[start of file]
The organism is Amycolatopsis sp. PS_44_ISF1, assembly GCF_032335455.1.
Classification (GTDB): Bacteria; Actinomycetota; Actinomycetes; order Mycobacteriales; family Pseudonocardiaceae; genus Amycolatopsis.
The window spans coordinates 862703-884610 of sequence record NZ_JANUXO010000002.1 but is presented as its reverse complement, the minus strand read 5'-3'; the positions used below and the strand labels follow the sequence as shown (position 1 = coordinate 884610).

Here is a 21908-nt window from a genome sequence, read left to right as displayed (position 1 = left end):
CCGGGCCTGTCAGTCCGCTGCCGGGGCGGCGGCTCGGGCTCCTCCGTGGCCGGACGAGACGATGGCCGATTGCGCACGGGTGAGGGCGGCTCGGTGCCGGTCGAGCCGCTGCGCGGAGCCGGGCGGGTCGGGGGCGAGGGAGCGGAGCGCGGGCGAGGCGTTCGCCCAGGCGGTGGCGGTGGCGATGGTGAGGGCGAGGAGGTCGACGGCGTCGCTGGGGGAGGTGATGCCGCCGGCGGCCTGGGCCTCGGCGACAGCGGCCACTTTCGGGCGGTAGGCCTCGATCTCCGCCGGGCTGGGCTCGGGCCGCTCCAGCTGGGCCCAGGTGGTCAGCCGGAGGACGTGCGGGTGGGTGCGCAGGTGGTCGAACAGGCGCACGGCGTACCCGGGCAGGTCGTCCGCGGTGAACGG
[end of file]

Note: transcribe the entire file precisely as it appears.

The organism is Amycolatopsis sp. PS_44_ISF1, assembly GCF_032335455.1.
Classification (GTDB): Bacteria; Actinomycetota; Actinomycetes; order Mycobacteriales; family Pseudonocardiaceae; genus Amycolatopsis.
The window spans coordinates 862703-884610 of sequence record NZ_JANUXO010000002.1 but is presented as its reverse complement, the minus strand read 5'-3'; the positions used below and the strand labels follow the sequence as shown (position 1 = coordinate 884610).

Here is a 21908-nt window from a genome sequence, read left to right as displayed (position 1 = left end):
CCGGGCCTGTCAGTCCGCTGCCGGGGCGGCGGCTCGGGCTCCTCCGTGGCCGGACGAGACGATGGCCGATTGCGCACGGGTGAGGGCGGCTCGGTGCCGGTCGAGCCGCTGCGCGGAGCCGGGCGGGTCGGGGGCGAGGGAGCGGAGCGCGGGCGAGGCGTTCGCCCAGGCGGTGGCGGTGGCGATGGTGAGGGCGAGGAGGTCGACGGCGTCGCTGGGGGAGGTGATGCCGCCGGCGGCCTGGGCCTCGGCGACAGCGGCCACTTTCGGGCGGTAGGCCTCGATCTCCGCCGGGCTGGGCTCGGGCCGCTCCAGCTGGGCCCAGGTGGTCAGCCGGAGGACGTGCGGGTGGGTGCGCAGGTGGTCGAACAGGCGCACGGCGTACCCGGGCAGGTCGTCCGCGGTGAACGG